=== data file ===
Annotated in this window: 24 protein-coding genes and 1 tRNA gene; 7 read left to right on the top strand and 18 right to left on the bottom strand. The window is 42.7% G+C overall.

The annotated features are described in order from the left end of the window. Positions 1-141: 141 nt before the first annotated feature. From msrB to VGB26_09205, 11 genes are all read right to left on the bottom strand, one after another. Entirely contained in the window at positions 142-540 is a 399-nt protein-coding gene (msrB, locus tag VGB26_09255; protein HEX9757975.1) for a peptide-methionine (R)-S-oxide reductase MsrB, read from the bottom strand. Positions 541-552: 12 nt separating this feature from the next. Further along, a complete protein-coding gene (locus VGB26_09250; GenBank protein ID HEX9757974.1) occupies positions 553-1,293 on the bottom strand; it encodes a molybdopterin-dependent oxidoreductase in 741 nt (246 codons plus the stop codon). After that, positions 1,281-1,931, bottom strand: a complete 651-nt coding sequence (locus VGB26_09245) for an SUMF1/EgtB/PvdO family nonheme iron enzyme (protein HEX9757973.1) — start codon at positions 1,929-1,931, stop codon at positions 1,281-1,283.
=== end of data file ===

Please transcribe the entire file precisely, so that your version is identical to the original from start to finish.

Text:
Annotated in this window: 24 protein-coding genes and 1 tRNA gene; 7 read left to right on the top strand and 18 right to left on the bottom strand. The window is 42.7% G+C overall.

The annotated features are described in order from the left end of the window. Positions 1-141: 141 nt before the first annotated feature. From msrB to VGB26_09205, 11 genes are all read right to left on the bottom strand, one after another. Entirely contained in the window at positions 142-540 is a 399-nt protein-coding gene (msrB, locus tag VGB26_09255; protein HEX9757975.1) for a peptide-methionine (R)-S-oxide reductase MsrB, read from the bottom strand. Positions 541-552: 12 nt separating this feature from the next. Further along, a complete protein-coding gene (locus VGB26_09250; GenBank protein ID HEX9757974.1) occupies positions 553-1,293 on the bottom strand; it encodes a molybdopterin-dependent oxidoreductase in 741 nt (246 codons plus the stop codon). After that, positions 1,281-1,931, bottom strand: a complete 651-nt coding sequence (locus VGB26_09245) for an SUMF1/EgtB/PvdO family nonheme iron enzyme (protein HEX9757973.1) — start codon at positions 1,929-1,931, stop codon at positions 1,281-1,283.